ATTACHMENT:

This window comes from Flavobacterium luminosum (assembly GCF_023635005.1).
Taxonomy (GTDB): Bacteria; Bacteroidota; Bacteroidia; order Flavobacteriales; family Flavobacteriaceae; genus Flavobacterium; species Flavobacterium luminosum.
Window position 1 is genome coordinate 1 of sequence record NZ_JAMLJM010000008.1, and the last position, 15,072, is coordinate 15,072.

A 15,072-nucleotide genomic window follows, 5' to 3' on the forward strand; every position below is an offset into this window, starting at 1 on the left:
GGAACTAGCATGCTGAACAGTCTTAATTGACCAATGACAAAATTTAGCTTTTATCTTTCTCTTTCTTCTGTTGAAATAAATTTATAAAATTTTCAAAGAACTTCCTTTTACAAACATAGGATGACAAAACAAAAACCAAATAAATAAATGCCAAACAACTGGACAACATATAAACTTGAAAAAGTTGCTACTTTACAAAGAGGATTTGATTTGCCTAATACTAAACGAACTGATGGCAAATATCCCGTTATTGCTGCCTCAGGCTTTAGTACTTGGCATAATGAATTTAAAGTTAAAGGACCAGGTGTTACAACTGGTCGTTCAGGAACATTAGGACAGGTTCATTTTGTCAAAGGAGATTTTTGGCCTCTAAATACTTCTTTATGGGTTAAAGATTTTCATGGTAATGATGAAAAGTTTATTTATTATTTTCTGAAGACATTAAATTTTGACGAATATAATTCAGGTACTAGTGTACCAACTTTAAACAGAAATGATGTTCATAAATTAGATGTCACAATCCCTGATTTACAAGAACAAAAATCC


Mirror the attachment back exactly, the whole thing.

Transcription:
This window comes from Flavobacterium luminosum (assembly GCF_023635005.1).
Taxonomy (GTDB): Bacteria; Bacteroidota; Bacteroidia; order Flavobacteriales; family Flavobacteriaceae; genus Flavobacterium; species Flavobacterium luminosum.
Window position 1 is genome coordinate 1 of sequence record NZ_JAMLJM010000008.1, and the last position, 15,072, is coordinate 15,072.

A 15,072-nucleotide genomic window follows, 5' to 3' on the forward strand; every position below is an offset into this window, starting at 1 on the left:
GGAACTAGCATGCTGAACAGTCTTAATTGACCAATGACAAAATTTAGCTTTTATCTTTCTCTTTCTTCTGTTGAAATAAATTTATAAAATTTTCAAAGAACTTCCTTTTACAAACATAGGATGACAAAACAAAAACCAAATAAATAAATGCCAAACAACTGGACAACATATAAACTTGAAAAAGTTGCTACTTTACAAAGAGGATTTGATTTGCCTAATACTAAACGAACTGATGGCAAATATCCCGTTATTGCTGCCTCAGGCTTTAGTACTTGGCATAATGAATTTAAAGTTAAAGGACCAGGTGTTACAACTGGTCGTTCAGGAACATTAGGACAGGTTCATTTTGTCAAAGGAGATTTTTGGCCTCTAAATACTTCTTTATGGGTTAAAGATTTTCATGGTAATGATGAAAAGTTTATTTATTATTTTCTGAAGACATTAAATTTTGACGAATATAATTCAGGTACTAGTGTACCAACTTTAAACAGAAATGATGTTCATAAATTAGATGTCACAATCCCTGATTTACAAGAACAAAAATCC